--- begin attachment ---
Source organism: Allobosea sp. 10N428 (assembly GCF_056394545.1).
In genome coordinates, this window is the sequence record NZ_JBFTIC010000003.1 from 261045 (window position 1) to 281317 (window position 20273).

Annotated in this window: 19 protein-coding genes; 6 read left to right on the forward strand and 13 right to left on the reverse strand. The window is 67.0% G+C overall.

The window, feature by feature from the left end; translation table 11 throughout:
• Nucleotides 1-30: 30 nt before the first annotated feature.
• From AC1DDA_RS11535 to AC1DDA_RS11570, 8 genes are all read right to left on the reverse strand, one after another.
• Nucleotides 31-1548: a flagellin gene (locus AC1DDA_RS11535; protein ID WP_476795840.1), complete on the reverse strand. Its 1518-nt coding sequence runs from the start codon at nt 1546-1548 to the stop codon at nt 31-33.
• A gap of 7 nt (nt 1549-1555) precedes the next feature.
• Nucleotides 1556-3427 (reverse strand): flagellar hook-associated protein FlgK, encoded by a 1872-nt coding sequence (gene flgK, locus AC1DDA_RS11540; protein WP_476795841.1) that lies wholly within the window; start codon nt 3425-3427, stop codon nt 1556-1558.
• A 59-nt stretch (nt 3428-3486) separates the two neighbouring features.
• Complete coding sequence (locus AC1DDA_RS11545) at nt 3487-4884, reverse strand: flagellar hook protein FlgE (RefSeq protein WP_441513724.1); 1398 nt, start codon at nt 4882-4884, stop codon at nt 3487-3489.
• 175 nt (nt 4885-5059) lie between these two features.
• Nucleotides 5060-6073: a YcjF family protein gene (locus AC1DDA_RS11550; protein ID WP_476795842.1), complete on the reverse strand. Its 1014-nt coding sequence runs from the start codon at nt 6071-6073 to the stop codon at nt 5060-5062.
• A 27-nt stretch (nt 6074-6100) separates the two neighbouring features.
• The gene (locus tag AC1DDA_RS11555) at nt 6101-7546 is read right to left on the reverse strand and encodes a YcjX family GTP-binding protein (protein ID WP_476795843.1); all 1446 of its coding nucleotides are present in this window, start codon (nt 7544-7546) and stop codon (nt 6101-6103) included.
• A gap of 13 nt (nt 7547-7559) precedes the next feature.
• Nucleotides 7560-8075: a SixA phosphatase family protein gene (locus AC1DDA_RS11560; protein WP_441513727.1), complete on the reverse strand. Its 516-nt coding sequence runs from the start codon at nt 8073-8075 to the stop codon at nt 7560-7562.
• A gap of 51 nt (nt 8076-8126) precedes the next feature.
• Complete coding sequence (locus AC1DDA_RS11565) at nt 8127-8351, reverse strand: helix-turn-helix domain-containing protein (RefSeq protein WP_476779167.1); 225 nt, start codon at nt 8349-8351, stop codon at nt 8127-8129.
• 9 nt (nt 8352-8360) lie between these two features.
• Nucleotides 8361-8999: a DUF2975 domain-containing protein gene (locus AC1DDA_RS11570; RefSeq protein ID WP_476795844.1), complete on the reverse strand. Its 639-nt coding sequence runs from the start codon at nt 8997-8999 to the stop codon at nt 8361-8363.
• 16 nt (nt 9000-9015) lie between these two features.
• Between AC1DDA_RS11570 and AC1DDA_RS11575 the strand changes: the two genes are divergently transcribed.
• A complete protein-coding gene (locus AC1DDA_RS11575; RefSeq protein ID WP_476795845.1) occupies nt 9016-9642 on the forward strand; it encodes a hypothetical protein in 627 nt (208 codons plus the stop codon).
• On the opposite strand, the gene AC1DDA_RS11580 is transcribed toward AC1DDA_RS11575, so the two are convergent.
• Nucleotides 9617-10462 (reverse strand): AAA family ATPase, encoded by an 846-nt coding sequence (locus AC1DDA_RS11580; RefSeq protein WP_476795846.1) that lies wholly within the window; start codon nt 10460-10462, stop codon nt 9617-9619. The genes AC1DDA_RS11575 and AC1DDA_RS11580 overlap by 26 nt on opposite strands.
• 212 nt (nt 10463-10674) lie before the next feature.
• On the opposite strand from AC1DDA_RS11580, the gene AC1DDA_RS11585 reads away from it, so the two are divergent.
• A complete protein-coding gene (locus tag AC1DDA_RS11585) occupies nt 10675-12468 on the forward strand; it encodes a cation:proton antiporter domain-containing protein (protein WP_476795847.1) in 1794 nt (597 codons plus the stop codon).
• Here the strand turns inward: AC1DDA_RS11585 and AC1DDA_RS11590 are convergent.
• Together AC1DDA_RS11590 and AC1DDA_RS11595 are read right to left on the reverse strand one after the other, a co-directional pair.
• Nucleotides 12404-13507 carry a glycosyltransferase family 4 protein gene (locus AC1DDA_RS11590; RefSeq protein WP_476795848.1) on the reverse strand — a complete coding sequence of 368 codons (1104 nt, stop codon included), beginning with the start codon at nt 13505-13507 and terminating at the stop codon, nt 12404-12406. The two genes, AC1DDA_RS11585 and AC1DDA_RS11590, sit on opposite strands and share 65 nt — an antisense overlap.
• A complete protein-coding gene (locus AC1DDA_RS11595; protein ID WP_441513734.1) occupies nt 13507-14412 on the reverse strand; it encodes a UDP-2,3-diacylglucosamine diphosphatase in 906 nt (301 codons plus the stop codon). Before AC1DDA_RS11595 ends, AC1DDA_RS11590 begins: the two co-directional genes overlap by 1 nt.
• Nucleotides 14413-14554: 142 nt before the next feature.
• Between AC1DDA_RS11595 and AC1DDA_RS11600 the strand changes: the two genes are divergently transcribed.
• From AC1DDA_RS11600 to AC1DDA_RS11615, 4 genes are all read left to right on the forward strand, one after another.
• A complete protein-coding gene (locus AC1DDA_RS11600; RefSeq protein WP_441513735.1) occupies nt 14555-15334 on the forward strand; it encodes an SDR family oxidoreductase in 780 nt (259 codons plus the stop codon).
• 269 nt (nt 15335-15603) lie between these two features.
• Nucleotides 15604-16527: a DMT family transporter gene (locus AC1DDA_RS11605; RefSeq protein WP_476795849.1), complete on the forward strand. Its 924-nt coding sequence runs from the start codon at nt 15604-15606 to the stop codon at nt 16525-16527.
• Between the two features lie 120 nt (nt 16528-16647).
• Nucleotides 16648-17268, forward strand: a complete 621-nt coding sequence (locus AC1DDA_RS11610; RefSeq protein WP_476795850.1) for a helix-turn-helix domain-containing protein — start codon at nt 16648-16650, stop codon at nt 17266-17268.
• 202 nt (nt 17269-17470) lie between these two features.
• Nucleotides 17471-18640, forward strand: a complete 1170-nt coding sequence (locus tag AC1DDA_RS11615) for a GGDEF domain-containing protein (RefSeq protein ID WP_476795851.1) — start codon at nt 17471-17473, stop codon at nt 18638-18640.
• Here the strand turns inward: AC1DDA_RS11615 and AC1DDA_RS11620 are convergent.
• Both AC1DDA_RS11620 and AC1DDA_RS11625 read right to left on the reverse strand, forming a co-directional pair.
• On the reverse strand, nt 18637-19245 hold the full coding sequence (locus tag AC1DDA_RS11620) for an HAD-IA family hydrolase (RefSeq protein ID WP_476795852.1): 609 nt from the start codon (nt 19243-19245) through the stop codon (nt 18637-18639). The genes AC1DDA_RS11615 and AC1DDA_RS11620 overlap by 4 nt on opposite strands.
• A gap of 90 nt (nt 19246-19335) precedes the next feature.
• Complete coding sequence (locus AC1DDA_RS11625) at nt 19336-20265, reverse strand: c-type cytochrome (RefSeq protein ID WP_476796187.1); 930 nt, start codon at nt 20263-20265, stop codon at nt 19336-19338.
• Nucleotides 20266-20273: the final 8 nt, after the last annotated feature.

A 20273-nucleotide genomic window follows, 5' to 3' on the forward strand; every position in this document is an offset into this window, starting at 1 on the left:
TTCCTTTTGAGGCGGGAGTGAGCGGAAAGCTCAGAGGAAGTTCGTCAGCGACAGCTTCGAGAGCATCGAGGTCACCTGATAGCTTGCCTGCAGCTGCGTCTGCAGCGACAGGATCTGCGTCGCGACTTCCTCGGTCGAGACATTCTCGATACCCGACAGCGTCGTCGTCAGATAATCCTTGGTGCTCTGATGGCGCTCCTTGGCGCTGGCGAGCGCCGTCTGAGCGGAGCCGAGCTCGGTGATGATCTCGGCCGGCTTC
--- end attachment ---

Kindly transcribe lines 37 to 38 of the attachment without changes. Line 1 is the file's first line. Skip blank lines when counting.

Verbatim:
• A complete protein-coding gene (locus AC1DDA_RS11600; RefSeq protein WP_441513735.1) occupies nt 14555-15334 on the forward strand; it encodes an SDR family oxidoreductase in 780 nt (259 codons plus the stop codon).
• 269 nt (nt 15335-15603) lie between these two features.